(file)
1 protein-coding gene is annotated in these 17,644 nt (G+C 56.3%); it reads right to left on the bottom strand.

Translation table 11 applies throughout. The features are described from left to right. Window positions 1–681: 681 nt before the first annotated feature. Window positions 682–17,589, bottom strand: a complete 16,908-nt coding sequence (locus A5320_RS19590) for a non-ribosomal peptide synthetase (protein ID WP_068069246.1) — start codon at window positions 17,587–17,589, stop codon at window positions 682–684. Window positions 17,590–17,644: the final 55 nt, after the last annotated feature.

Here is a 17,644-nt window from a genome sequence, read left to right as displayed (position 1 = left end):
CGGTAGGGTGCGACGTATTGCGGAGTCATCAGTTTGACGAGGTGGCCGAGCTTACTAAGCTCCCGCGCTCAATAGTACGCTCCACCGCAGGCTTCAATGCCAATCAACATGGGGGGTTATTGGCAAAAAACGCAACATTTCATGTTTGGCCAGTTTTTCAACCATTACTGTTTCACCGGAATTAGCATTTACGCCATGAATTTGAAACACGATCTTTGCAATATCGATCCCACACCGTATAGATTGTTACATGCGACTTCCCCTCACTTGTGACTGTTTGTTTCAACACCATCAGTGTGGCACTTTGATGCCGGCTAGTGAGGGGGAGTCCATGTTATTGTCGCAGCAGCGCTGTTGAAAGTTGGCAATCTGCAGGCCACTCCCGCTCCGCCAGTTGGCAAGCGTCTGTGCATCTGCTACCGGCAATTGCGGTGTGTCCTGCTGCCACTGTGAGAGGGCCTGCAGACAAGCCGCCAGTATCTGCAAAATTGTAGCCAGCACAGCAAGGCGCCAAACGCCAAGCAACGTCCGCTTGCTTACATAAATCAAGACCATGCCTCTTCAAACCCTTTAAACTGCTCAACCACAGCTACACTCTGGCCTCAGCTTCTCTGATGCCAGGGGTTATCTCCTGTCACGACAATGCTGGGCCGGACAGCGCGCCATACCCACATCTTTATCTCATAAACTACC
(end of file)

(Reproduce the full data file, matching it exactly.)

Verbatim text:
1 protein-coding gene is annotated in these 17,644 nt (G+C 56.3%); it reads right to left on the bottom strand.

Translation table 11 applies throughout. The features are described from left to right. Window positions 1–681: 681 nt before the first annotated feature. Window positions 682–17,589, bottom strand: a complete 16,908-nt coding sequence (locus A5320_RS19590) for a non-ribosomal peptide synthetase (protein ID WP_068069246.1) — start codon at window positions 17,587–17,589, stop codon at window positions 682–684. Window positions 17,590–17,644: the final 55 nt, after the last annotated feature.

Here is a 17,644-nt window from a genome sequence, read left to right as displayed (position 1 = left end):
CGGTAGGGTGCGACGTATTGCGGAGTCATCAGTTTGACGAGGTGGCCGAGCTTACTAAGCTCCCGCGCTCAATAGTACGCTCCACCGCAGGCTTCAATGCCAATCAACATGGGGGGTTATTGGCAAAAAACGCAACATTTCATGTTTGGCCAGTTTTTCAACCATTACTGTTTCACCGGAATTAGCATTTACGCCATGAATTTGAAACACGATCTTTGCAATATCGATCCCACACCGTATAGATTGTTACATGCGACTTCCCCTCACTTGTGACTGTTTGTTTCAACACCATCAGTGTGGCACTTTGATGCCGGCTAGTGAGGGGGAGTCCATGTTATTGTCGCAGCAGCGCTGTTGAAAGTTGGCAATCTGCAGGCCACTCCCGCTCCGCCAGTTGGCAAGCGTCTGTGCATCTGCTACCGGCAATTGCGGTGTGTCCTGCTGCCACTGTGAGAGGGCCTGCAGACAAGCCGCCAGTATCTGCAAAATTGTAGCCAGCACAGCAAGGCGCCAAACGCCAAGCAACGTCCGCTTGCTTACATAAATCAAGACCATGCCTCTTCAAACCCTTTAAACTGCTCAACCACAGCTACACTCTGGCCTCAGCTTCTCTGATGCCAGGGGTTATCTCCTGTCACGACAATGCTGGGCCGGACAGCGCGCCATACCCACATCTTTATCTCATAAACTACC